Signs and Churches

by Fr. William Rock, FSSP

It would be difficult to overstate the important role which signs hold in Catholicism.

They are, in fact, everywhere and are foundational to the Catholic system.  The Sacraments are sacred signs instituted by Christ which confer grace.  The Sacraments and Sacramentals are signs which declare the Church’s faith (see S.T. III, q. 61, a. 4, c).  The words of Scripture and the words and gestures of the Liturgical rites are all signs.  St. Thomas teaches that the Sacramental Characters of Baptism and Orders empower their possessors to receive and confer sacred signs respectively (see S.T. III, q. 63, especially, a. 2, c and a. 4, ad. 3).

But the question may be rightly asked: what exactly is a sign?

According to Words of Wisdom – A Philosophical Dictionary for the Perennial Tradition, a sign is “a linguistic or other type of thing used to represent something else” (s.v. “Sign”).  To put it more simply, a sign points to something beyond itself.

Some signs are natural.  For example, smoke is a sign: it points to fire.  Other signs are produced by intelligences, and these are called conventional signs.  A traffic light is such a sign: a man-made sign, with the different colored lights pointing to, indicating, what actions the drivers should take.

Words are signs, as they point to ideas and realities beyond just an arrangement of shapes or sounds.  The word “dog,” whether written or spoken, expresses, or points to, the idea one has of dog in the intellect and/or the dog which exists in reality.

God Himself also makes use of signs.

Christ instituted the Sacraments.  Sacred Scripture, written under the inspiration of God, is a collection of signs.  By way of example, the word “ark” written on the page points to the ark which really existed and was built by Noah.  But the use of signs in Sacred Scripture goes deeper than this.  As St. Thomas wrote, “the author of Holy Writ is God, in whose power it is to signify His meaning, not by words only (as man also can do), but also by things themselves” (S.T. I, q. 1, a. 10).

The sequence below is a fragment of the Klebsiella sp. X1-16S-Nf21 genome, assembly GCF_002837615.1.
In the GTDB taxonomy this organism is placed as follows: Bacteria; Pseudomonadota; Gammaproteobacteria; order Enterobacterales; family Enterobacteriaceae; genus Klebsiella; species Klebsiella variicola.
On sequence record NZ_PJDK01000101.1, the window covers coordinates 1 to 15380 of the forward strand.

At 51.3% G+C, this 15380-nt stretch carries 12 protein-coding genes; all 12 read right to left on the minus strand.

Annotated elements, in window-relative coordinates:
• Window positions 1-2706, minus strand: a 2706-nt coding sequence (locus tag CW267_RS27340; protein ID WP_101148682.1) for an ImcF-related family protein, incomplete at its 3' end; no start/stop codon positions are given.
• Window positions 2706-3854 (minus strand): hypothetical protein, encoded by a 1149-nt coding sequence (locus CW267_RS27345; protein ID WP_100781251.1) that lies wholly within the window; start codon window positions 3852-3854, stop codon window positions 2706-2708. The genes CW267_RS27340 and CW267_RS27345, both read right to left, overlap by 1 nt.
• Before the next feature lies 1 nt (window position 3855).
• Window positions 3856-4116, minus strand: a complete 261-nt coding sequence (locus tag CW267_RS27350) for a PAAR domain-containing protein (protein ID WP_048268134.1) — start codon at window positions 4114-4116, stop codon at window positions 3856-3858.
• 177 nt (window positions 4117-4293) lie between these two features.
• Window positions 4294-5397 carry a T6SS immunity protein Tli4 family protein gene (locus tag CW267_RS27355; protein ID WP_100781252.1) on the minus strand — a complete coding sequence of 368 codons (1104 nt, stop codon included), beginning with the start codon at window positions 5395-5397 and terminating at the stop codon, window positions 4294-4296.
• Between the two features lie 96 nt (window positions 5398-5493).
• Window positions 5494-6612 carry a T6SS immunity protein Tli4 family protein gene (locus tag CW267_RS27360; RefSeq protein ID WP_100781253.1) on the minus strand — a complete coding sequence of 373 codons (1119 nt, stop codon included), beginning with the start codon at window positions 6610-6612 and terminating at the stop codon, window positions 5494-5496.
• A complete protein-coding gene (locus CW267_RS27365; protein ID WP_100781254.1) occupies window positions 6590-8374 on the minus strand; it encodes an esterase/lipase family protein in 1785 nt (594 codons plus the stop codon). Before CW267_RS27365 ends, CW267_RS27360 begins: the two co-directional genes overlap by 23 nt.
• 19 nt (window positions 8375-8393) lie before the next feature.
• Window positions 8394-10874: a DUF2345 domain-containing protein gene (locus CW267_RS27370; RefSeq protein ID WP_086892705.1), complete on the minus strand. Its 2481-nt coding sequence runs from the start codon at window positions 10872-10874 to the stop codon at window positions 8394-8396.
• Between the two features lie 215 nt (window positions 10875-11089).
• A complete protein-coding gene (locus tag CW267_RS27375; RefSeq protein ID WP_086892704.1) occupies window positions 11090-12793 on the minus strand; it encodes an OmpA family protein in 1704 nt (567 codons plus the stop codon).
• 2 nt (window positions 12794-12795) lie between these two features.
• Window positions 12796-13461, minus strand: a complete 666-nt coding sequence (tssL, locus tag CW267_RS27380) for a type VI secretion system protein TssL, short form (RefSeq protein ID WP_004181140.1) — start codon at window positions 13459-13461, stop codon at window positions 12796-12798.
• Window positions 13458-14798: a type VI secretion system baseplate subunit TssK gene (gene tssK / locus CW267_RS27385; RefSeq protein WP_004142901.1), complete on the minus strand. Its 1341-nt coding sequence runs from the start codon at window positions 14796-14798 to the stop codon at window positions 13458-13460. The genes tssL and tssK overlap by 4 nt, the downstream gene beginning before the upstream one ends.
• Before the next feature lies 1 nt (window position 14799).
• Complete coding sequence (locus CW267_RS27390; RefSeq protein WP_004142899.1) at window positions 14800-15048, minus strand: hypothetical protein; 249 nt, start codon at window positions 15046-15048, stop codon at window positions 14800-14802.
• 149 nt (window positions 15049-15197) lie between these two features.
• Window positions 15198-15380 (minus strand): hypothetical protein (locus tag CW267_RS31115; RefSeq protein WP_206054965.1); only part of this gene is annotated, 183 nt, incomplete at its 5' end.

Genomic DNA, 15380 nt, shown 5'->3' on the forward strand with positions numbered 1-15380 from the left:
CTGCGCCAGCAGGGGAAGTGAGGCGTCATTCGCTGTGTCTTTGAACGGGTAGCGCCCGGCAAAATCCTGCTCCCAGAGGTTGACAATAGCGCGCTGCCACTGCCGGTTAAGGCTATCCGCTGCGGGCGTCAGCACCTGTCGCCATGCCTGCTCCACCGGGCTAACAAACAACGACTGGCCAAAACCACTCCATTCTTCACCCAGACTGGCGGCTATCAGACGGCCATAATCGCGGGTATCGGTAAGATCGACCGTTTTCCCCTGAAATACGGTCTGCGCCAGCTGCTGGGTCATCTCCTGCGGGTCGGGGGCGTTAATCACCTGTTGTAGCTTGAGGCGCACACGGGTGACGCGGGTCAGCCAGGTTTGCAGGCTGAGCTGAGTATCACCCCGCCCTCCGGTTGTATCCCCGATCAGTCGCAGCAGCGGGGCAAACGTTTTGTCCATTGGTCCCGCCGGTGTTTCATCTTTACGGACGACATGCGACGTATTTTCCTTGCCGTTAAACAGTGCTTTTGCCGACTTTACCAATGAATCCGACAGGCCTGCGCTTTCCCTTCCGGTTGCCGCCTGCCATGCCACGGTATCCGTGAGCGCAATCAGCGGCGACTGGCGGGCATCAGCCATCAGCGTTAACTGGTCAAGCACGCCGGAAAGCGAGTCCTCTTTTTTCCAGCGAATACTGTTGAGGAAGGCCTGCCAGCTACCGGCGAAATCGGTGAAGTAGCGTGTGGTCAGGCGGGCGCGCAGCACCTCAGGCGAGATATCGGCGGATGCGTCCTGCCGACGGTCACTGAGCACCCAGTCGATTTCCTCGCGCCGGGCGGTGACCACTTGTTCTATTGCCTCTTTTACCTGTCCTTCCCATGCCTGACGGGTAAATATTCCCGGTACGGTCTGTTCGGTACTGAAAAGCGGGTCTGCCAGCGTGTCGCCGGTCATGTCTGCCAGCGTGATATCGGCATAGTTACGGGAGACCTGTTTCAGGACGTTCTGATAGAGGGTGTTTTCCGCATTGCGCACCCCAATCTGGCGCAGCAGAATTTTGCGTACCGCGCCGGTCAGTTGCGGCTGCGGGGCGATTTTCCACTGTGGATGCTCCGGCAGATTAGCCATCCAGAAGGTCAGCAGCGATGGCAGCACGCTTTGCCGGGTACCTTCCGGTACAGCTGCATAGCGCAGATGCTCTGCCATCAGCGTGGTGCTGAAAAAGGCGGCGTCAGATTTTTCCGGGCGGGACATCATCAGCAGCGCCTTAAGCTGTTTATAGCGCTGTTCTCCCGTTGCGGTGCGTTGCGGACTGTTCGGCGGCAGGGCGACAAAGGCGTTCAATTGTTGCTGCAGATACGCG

God, as He is the Author of reality, can have the realities expressed by the words of Sacred Scripture be themselves signs of other realities.  So, while the word “ark” is a sign for the ark which really existed and was built by Noah, the ark which really existed was itself a sign of – it pointed to and expressed characteristics of – the Church.

As the dedications of several churches has been celebrated liturgically this month (the Dedication of the Archbasilica of Our Holy Savior [Archbasilica of Saint John Lateran] on November 9th and the Dedication of the Basilicas of Sts. Peter and Paul on November 18th), it is worth noting that the Church views these buildings, and all church buildings, as signs.

What do church buildings symbolize?  To what are they supposed to point?  What do they represent?  The Neo-Gallican Preface for the Dedication of a Church expresses the following:

You Who being the giver of all good things, dwellest in this house of prayer which we have built, and sanctifiest the Church, which Thou didst found Thyself, with unceasing work. For this is truly the house of prayer, represented by visible buildings, the temple wherein dwelleth Thy glory, the seat of unchanging truth, the sanctuary of eternal charity.